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let $A=\{x^3+y^3+z^3-3xyz\mid x,y,z\in \mathbb {Z}\}$, prove that:

if $a,b\in A$, then $ab\in A$,

I think we must find $A,B,C$ such $$A^3+B^3+C^3-3ABC=(a^3+b^3+c^3-3abc)(x^3+y^3+z^3-3xyz)$$ where $A,B,C,a,b,c,x,y,z\in \mathbb Z$, but I can't find it.

I think this result is interesting, I hope someone can solve it.

Thank you

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2 Answers 2

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Hint : Consider the matrix : $$\mathcal{D}_{a,b,c}=\begin{pmatrix} a&b&c\\ c&a&b\\ b&c&a\\ \end{pmatrix}$$ See, $$\mathcal{D}_{a,b,c}\times \mathcal{D}_{x,y,z}=\mathcal{D}_{p,q,r}$$ Now $\det (\mathcal{D}_{a,b,c})=a^3+b^3+c^3-3abc$

Looks like this hint solved the problem almost. :P

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  • $\begingroup$ How can you find this? can you explain? Thank you $\endgroup$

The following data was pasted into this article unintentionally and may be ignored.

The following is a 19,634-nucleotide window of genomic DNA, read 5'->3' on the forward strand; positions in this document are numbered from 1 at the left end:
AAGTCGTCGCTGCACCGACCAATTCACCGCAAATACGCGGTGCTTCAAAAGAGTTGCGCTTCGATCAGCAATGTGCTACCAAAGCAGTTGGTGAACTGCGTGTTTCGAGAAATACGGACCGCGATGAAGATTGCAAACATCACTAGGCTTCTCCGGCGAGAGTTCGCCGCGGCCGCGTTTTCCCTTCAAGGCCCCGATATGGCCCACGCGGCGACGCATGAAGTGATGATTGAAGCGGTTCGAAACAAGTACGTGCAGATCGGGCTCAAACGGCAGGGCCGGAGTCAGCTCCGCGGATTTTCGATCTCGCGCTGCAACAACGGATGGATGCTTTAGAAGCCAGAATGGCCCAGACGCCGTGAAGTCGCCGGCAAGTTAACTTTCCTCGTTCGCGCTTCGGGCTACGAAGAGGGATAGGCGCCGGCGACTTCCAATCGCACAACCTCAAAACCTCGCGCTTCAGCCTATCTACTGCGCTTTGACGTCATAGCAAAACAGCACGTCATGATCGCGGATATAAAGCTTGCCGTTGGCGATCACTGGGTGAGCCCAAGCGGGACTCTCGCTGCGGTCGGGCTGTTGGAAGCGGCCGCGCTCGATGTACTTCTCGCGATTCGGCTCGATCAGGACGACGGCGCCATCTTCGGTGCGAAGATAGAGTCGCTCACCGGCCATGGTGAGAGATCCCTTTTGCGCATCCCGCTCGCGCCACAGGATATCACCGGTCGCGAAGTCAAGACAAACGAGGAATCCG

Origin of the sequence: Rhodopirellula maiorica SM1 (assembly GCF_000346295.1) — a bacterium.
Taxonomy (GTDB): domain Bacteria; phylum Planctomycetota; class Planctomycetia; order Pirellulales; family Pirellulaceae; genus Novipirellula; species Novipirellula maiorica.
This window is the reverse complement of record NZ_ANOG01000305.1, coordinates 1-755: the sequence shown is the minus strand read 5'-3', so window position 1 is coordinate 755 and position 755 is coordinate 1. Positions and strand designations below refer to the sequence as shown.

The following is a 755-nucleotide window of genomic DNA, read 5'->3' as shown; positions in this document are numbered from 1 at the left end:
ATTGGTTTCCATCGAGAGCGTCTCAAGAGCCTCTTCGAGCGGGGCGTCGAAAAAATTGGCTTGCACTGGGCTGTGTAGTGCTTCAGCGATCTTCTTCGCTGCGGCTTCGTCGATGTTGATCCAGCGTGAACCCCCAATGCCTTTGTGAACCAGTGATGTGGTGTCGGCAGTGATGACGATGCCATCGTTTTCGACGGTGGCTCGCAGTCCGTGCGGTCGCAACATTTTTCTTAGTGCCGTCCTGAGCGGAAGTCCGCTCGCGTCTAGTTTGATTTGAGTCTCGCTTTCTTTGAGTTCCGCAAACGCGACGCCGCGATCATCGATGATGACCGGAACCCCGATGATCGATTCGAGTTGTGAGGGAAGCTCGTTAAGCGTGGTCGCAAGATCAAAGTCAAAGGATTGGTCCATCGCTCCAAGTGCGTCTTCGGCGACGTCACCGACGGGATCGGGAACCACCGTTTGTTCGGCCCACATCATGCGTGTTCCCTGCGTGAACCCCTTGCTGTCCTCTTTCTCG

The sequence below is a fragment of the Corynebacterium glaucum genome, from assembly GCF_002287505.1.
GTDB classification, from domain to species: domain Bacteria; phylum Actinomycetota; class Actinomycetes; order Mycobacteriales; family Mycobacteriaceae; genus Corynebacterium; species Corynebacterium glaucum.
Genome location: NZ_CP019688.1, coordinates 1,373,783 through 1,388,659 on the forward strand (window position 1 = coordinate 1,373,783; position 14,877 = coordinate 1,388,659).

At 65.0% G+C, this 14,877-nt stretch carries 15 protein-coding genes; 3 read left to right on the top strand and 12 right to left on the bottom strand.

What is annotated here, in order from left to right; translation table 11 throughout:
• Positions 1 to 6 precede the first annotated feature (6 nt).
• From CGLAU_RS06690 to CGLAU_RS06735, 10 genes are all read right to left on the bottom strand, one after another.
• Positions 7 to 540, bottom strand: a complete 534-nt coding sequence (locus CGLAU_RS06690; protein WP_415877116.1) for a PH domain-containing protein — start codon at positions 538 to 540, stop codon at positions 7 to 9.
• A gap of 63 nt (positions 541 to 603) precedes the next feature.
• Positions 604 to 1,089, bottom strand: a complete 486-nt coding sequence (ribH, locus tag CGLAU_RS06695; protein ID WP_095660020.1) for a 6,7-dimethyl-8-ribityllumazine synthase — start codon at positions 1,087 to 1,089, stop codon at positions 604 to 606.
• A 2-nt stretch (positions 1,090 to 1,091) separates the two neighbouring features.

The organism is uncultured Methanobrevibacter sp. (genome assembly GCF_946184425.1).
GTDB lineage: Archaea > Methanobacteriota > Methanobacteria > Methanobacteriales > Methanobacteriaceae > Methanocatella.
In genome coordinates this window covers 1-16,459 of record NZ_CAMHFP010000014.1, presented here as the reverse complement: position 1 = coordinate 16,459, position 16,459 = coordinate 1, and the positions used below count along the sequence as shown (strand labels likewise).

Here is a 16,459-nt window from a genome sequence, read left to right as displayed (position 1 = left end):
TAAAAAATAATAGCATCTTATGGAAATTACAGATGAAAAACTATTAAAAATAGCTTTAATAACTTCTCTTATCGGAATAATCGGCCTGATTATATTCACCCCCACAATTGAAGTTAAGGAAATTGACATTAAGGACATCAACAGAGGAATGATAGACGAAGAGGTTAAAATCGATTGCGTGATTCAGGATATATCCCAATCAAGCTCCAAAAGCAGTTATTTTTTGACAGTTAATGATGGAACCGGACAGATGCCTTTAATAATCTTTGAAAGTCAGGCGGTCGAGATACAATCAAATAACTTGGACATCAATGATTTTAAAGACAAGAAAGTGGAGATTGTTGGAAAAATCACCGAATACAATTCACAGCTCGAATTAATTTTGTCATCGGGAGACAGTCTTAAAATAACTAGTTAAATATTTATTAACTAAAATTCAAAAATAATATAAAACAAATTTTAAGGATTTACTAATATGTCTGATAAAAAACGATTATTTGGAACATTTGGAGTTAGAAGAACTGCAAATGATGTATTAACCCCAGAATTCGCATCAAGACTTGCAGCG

– math110
    Jul 6, 2014 at 15:02
  • $\begingroup$ The determinant is very well-known, I found this from memory. And multiplying these two matrices is not too hard, just tedious, which I give you as exercise. Now multiplying matrices of the type given yields another matrix of the same type. And each such matrix corresponds to an element of $A$ and taking determinant we get the $A,B,C$ you ask for. Is this explanation making it clear? $\endgroup$
    – shadow10
    Jul 6, 2014 at 15:06
  • $\begingroup$ Sure, happy to help. A nice problem btw :) $\endgroup$
    – shadow10
    Jul 6, 2014 at 15:09
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This answer is contained in the other, but by symmetry it is natural to write

$$A=ax+by+cz$$ $$B=cx+ay+bz$$ $$C=bx+cy+az$$ and its easy to see this satisfies the equation given by OP.

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